Harlem native and Negro League All-Star Jim Robinson passes away
Jaime C. Harris | 10/8/2020, midnight
The Negro Leagues were part of Jim Robinson's DNA. Chromosomes carrying the history and culture of the great Black baseball institution as a representation and microcosm of America. He was a son of Harlem, growing up on 112th Street between 7th and St. Nicholas avenues. A product of the Harlem YMCA. Molded at Commerce High School where the magnificent Lincoln Center now stands. Evolving into manhood as a scholar-athlete at North Carolina A&T before manifesting into a sublime Race Man, earning a master’s degree in social work from The City University of New York.
He was truly a national treasure, memorialized in a commercial for the 2020 Toyota Highlander sports utility vehicle titled “Home Team,” an ad that honors the 100th anniversary of the Negro Leagues. Robinson transitioned last week at the age of 90, joining many of his baseball brethren on heaven’s meticulously manicured field of dreams.
Although Robinson briefly played for the Philadelphia Stars in 1952, it is the uniform of the Kansas Monarchs he is undoubtedly wearing. As a second baseman, shortstop and third basemen for the Monarchs from 1956-’58, he was a three-time Negro Leagues All-Star—twice at 2nd and once at short.
In a profile I wrote for this publication four years ago, I fondly expressed, “Of the many years this writer has known Robinson, it is the times we have spent together at Negro League celebrations and gatherings, engaging with legendary figures such as the late, great Buck O’Neil and the late Larry Doby, the first Black ballplayer to play in the American League, where he has exhibited unbridled passion and reflection.”
Jim Robinson was my friend. A sage who helped instill in me an obligation to uplift and maintain the sacredness of Black culture and history. We would call each other for conversations that lasted several hours. He would occasionally send me letters and notes that I cherished being delivered by a mail carrier and not transmitted via modern technology, which for the record Jim also utilized. There was something pure about unfolding paper and reading Robinson’s neatly penned cursive, like the humble and proud communication that accompanied the Opening Day 2016 issue of Memories and Dreams magazine, the official magazine of the National Baseball of Hall of Fame.
Beginning on page 17, there is an outstanding feature written by Danny Torres, chronicling the friendship between Robinson and Brooklyn Dodgers icon Roy Campanella, how he helped alter the trajectory of Robinson’s life. Campanella, who made his Major League Baseball debut with the Brooklyn Dodgers in 1948, a year after his close friend and teammate, Jackie Robinson, broke MLB’s color barrier, worked along with Jackie Robinson at the Harlem YMCA during the offseason.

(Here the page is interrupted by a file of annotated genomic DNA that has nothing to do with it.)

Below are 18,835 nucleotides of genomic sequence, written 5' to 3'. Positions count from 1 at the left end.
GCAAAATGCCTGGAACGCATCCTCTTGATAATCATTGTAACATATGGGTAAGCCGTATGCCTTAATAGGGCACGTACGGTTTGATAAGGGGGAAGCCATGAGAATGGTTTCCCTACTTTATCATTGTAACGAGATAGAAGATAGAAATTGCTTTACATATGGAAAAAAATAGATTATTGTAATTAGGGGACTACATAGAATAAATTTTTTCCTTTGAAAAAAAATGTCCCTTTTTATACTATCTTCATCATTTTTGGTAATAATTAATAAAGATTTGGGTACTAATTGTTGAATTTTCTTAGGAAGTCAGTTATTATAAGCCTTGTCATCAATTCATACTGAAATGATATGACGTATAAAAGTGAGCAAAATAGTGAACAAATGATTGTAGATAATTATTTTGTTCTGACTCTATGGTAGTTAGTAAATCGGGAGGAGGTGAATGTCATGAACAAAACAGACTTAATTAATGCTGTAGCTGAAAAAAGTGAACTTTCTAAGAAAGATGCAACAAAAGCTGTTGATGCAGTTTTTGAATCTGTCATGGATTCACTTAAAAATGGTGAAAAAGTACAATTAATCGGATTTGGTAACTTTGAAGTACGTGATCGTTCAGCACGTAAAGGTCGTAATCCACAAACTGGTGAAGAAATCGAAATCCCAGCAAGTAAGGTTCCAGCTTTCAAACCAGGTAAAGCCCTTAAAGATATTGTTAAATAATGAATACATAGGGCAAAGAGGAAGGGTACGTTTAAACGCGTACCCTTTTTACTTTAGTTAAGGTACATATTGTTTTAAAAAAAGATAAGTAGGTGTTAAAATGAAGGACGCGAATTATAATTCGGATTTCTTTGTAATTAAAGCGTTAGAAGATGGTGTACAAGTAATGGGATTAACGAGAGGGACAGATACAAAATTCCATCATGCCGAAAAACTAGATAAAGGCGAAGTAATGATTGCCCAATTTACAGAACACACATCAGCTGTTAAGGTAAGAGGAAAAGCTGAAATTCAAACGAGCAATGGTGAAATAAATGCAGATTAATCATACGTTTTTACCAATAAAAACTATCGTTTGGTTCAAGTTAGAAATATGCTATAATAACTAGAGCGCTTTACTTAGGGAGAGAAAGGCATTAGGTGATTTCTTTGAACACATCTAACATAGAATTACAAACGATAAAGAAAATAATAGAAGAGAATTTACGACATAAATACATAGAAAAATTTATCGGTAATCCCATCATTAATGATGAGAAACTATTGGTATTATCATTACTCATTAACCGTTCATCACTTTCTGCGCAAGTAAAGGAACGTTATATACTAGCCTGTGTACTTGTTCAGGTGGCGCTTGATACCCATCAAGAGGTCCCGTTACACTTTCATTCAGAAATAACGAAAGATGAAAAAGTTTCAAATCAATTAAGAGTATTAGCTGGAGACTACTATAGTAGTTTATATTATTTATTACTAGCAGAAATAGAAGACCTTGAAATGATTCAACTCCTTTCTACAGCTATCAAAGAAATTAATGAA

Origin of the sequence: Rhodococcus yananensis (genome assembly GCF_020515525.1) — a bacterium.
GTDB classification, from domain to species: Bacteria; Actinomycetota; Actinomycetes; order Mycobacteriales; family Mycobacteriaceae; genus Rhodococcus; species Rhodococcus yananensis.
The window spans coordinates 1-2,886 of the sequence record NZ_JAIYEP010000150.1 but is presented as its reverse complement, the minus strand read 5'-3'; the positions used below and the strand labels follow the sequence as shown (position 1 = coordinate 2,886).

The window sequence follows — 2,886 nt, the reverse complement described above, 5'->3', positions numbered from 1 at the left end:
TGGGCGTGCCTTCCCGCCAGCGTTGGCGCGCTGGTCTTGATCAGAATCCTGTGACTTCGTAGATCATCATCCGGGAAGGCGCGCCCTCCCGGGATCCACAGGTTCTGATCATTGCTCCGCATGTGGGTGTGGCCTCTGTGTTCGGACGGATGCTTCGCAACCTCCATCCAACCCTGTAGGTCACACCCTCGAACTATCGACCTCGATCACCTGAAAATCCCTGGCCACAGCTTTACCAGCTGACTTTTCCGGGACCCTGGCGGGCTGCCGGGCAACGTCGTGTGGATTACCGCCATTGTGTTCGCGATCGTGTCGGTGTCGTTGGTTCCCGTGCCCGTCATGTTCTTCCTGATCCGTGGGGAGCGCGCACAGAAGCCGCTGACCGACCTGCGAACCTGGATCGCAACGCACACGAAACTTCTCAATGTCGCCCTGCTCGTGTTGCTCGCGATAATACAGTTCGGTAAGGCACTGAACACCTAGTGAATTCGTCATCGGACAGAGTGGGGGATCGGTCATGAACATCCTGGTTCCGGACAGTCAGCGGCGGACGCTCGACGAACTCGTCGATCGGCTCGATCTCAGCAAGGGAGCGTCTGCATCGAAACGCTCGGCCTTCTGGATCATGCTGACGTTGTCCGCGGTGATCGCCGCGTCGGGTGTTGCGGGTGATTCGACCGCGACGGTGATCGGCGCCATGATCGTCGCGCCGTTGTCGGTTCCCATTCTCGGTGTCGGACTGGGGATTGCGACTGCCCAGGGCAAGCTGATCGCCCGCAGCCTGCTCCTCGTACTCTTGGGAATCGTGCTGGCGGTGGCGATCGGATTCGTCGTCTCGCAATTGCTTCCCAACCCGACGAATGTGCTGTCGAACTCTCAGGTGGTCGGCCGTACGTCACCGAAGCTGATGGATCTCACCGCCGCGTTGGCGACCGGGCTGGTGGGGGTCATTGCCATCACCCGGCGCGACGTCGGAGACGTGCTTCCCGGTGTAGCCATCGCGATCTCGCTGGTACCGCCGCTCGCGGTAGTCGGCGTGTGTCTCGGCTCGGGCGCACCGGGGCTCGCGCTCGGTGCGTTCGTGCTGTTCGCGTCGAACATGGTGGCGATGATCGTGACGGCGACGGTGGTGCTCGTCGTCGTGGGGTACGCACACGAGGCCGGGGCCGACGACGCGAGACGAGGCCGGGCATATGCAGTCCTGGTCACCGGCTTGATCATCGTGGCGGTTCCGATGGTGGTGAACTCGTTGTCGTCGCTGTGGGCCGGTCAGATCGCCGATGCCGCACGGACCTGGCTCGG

In 1948, 18-year-old Jim was introduced to Campanella by Wardy Davis, his basketball coach at the YMCA. Out of high school for about one year, Robinson was craving an opportunity to continue his education and play baseball. Through a close contact, Campanella ultimately created a pathway for Robinson to attend North Carolina A&T. He was awarded a full baseball scholarship by the HBCU in 1949. Nearly 40 years later, in 1987, Robinson was inducted into the Aggies Sports Hall of Fame.
Among his many laudable accomplishments was reviving the baseball program at South Carolina State, at which he was the head coach from 1990-’93. But it was preaching the gospel of the Negro Leagues that defined Robinson more than any of his achievements and perpetually fed his spirit. Energized up to the latter years of his life to share artifacts, stats and anecdotes, and to ensure its legacy endured, he was involved with organizations such as the Society for American Baseball Research and the Negro League Baseball Museum in Kansas City.
In 2018, Robinson expressed to me this cautionary outlook: “I think as the years go by unfortunately there will be less and less discussions of the Negro Leagues and the Negro Leagues place in American history. Very few young folks know about it. When I travel the country and speak about the Negro Leagues, they are in the dark. They have little idea about how important it was,” he expounded.
“There will be few people to uphold our history. There will be less and less people who have first-hand experience and deep knowledge of its greatness. When you look at what it meant to us as a people,” continued Robinson, “as business owners, having our own, not depending on white people to accept or validate us. We knew we had some of the best players in baseball, and before Jackie was called up by the Dodgers and Negro League players went up against the best white players, we proved it.”
Another of Robinson’s friends, baseball historian Mel “Doc” Stanley, put the tireless Negro Leagues advocate’s legacy in perspective. “Jim was a helluva baseball player,” Stanley said to me during a phone conversation late Tuesday night. “He was mentored by some of the all-time greats.
“But his most lasting importance will be his love for the Negro Leagues. He was one of its loudest and most respected voices. Jim was determined to keep the banner of the Negro Leagues flying.”
A wake for Robinson will be held Oct. 14 between 12 p.m. and 4 p.m. at Benta’s Funeral Home located at 630 St. Nicholas Avenue in Harlem.